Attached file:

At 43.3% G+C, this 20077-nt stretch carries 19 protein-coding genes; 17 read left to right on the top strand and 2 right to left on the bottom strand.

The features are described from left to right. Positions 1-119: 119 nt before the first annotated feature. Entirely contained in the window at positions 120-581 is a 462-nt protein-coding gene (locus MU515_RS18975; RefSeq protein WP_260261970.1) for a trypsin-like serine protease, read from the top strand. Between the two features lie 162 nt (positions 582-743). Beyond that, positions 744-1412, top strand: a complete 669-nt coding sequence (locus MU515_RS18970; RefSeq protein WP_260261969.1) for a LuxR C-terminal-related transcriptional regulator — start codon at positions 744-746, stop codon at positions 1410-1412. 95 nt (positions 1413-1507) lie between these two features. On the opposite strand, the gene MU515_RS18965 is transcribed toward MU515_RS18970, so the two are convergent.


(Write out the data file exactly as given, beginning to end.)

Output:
At 43.3% G+C, this 20077-nt stretch carries 19 protein-coding genes; 17 read left to right on the top strand and 2 right to left on the bottom strand.

The features are described from left to right. Positions 1-119: 119 nt before the first annotated feature. Entirely contained in the window at positions 120-581 is a 462-nt protein-coding gene (locus MU515_RS18975; RefSeq protein WP_260261970.1) for a trypsin-like serine protease, read from the top strand. Between the two features lie 162 nt (positions 582-743). Beyond that, positions 744-1412, top strand: a complete 669-nt coding sequence (locus MU515_RS18970; RefSeq protein WP_260261969.1) for a LuxR C-terminal-related transcriptional regulator — start codon at positions 744-746, stop codon at positions 1410-1412. 95 nt (positions 1413-1507) lie between these two features. On the opposite strand, the gene MU515_RS18965 is transcribed toward MU515_RS18970, so the two are convergent.